The iPhone giveth, the iPhone taketh away.
Shares in GT Advanced Technologies are off 14.46% after Wednesday's close, one day after they started plunging about 10 minutes into Apple’s (AAPL) highly anticipated product launch yesterday. Why? Because the iPhone 6 won’t be made with the sapphire-coated display that GT Advanced has an exclusive contract with Apple to make.
"There was a chance that Apple would announce Sapphire displays in their new iPhones, and [Apple] has decided not to go that route," said CEO of Capital Market Laboratories Ophir Gottlieb.
The plunge comes during a year where GTAT had nearly doubled its stock price prior to the bad news, so the sting’s likely somewhat dissipated for investors, but the company’s free fall could continue if too many investors believe the company’s too dependent on this single revenue stream.
That Whooshing Sound Was Every Analyst Bailing at Once
The hit has resulted in a two-day plunge in the company’s stock that has eaten up nearly a quarter of its market cap. Wednesday’s sell-off was further boosted by news that a wave of analysts had issued subsequent downgrades to reflect a newfound reality for GTAT.
Goldman Sachs downgraded the stock from “buy” to “neutral” and cut its price target from $20 to $14, Piper Jaffray went to “neutral” from “overweight” and cut its price target from $23 to $16, Canaccord Genuity maintained its hold but cut its price target from $16 to $13, Cowen went from $19 to $18, and Dougherty & Co really took the cake when they downgraded the stock from “buy” all the way to “sell” and cut its price target from $29 all the way down to just $9.
On the whole, it appears as though the Street views GTAT as being extremely dependent on Apple for it to continue to be profitable. It also appears to be at least a tacit endorsement of the belief that the Apple Watch isn’t going to be a huge hit as the watch will be featuring a sapphire display (though, it is worth noting that the much smaller screen factors in).
GTAT On a Downward Slide
GTAT is actually a pretty diversified company in some ways. The company actually used to be called GT Solar ($SOLR) and was primarily engaged in solar equipment technology until 2011 when it rebranded itself and moved downstream. It’s now engaged in a variety of market activities, including as a materials supplier. Its product offerings range include polysilicon equipment, silicon carbide electronics, and advanced thermal processing systems.
But, for those of you thinking people might be unfairly tying too much of GTAT’s prospects to its relationship with Apple, it might be worth taking a quick look at its annual returns for the last few years. In fact, GTAT has suffered something of a collapse in its revenue.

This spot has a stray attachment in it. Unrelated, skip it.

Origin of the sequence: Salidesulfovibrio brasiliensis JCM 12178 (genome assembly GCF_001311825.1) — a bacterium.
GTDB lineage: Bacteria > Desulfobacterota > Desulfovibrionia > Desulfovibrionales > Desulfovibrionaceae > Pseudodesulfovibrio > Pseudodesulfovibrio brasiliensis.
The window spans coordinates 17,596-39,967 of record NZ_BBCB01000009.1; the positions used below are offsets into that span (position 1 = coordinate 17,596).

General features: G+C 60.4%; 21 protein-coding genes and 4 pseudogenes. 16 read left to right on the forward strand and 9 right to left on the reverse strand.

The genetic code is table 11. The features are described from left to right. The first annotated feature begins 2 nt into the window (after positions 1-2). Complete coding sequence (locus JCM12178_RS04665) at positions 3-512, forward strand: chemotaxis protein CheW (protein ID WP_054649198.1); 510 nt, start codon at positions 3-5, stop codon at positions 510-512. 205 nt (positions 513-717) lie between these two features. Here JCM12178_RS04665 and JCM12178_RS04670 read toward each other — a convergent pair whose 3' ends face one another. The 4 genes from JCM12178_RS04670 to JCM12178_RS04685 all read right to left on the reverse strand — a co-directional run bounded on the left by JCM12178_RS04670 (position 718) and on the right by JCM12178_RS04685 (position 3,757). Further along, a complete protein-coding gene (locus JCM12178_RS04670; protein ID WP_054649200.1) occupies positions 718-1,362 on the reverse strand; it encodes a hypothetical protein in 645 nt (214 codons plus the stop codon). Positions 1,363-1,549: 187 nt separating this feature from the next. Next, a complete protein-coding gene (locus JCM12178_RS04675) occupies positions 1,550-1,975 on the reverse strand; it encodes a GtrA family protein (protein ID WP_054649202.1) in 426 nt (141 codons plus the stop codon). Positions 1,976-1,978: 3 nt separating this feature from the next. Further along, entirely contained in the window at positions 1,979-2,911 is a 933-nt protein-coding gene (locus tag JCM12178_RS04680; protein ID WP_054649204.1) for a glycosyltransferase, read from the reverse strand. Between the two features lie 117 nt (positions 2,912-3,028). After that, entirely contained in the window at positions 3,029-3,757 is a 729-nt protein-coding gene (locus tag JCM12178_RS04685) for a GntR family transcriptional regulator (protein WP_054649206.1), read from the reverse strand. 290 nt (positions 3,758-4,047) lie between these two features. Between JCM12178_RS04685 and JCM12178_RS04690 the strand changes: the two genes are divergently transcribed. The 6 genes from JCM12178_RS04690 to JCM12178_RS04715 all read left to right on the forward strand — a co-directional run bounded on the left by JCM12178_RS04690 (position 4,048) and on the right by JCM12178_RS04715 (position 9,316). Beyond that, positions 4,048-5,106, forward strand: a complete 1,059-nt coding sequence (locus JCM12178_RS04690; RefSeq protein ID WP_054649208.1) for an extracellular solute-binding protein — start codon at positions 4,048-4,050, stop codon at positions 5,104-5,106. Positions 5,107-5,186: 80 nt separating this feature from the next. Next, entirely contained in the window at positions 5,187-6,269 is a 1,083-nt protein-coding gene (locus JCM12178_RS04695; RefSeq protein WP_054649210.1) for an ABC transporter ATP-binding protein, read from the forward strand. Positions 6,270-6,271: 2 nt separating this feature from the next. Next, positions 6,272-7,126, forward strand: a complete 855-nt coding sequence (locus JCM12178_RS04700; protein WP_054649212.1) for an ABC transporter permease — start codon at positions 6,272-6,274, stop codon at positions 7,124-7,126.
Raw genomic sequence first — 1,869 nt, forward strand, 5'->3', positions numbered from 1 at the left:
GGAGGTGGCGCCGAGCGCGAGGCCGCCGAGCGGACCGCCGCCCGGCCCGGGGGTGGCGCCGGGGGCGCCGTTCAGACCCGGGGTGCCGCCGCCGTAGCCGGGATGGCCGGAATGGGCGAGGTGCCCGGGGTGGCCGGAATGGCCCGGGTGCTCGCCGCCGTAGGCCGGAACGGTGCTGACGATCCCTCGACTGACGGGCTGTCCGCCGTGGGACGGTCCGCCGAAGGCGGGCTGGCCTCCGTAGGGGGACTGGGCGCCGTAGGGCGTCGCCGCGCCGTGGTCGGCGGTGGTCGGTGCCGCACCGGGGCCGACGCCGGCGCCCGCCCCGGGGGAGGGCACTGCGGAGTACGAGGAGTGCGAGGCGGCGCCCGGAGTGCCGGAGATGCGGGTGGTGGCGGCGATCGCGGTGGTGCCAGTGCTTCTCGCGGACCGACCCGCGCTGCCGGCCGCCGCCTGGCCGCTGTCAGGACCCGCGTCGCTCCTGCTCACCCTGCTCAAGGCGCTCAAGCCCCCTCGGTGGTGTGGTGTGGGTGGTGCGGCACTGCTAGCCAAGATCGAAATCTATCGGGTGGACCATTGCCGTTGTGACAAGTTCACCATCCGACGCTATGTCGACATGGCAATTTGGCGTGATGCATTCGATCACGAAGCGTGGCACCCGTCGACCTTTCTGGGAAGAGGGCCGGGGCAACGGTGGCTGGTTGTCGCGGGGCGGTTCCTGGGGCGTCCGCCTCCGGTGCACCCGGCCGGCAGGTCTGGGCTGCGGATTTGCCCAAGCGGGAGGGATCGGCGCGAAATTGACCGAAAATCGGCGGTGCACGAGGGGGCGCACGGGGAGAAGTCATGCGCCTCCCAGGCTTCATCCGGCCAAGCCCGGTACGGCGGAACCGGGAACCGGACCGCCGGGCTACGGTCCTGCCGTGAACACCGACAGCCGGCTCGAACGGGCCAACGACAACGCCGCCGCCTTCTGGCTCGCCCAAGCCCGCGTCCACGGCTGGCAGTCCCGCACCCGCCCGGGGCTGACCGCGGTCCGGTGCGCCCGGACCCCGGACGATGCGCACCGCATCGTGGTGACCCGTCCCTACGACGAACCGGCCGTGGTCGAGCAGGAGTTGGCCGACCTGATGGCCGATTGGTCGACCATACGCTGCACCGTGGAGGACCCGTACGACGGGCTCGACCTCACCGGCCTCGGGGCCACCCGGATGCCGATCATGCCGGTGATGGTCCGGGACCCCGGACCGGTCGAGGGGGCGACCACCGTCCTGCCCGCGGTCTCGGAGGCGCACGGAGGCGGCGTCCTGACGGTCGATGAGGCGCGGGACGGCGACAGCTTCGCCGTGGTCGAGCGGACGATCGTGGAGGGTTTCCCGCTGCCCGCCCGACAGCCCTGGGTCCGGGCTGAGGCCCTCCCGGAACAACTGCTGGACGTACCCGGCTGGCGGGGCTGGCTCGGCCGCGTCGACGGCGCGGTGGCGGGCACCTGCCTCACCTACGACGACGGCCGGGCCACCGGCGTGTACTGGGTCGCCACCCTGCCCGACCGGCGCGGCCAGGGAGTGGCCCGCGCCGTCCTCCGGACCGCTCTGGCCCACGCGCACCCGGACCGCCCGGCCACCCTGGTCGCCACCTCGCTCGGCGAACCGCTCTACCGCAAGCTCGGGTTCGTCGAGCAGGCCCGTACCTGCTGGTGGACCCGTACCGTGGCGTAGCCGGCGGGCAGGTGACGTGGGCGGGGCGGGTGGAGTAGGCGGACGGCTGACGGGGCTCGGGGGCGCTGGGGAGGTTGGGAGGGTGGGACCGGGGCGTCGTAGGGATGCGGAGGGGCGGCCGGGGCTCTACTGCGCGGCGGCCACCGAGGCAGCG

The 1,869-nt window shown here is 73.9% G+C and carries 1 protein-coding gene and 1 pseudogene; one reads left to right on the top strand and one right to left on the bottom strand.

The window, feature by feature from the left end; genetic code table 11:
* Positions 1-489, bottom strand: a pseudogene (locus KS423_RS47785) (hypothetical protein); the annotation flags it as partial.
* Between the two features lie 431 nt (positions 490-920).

Certainly, much of this can be attributed to the collapse of the domestic solar industry in 2011 when cheap Chinese solar panels created something of a doomsday scenario for major solar players and precipitated a complete collapse in solar stocks. In fact, it was the rug getting pulled out from under the solar industry that prompted GTAT’s rebranding and diversification.
But before you start pondering how a growing solar industry might help GTAT recover its lost revenue, it might be worth noting that 2013, really the best year the solar industry has ever had, saw GTAT’s worst revenue and profit figures in four years.
What’s the Future?
It’s hard to know where GTAT is headed. Certainly, if their Apple business dries up it’s probably not a good thing. But the GTAT bulls feel confident that the company has strong offerings in the solar materials field that should ensure that GTAT won’t be a one-trick pony.
Either way, for the time being, GTAT’s stock chart doesn’t look pretty. The big sell-off took it below a support level at about $13 that had previously bounced shares back up twice this year. And, even before the iPhone6 announcement, the stock’s MACD line had crossed its signal line from above.
For now, GTAT investors can hope that value investors start to smell a deal. The company’s 14-day RSI has now pushed into oversold territory, and if enough people decide the company’s got enough other things going on, there’s chance investors might see an opportunity in this sell-off.
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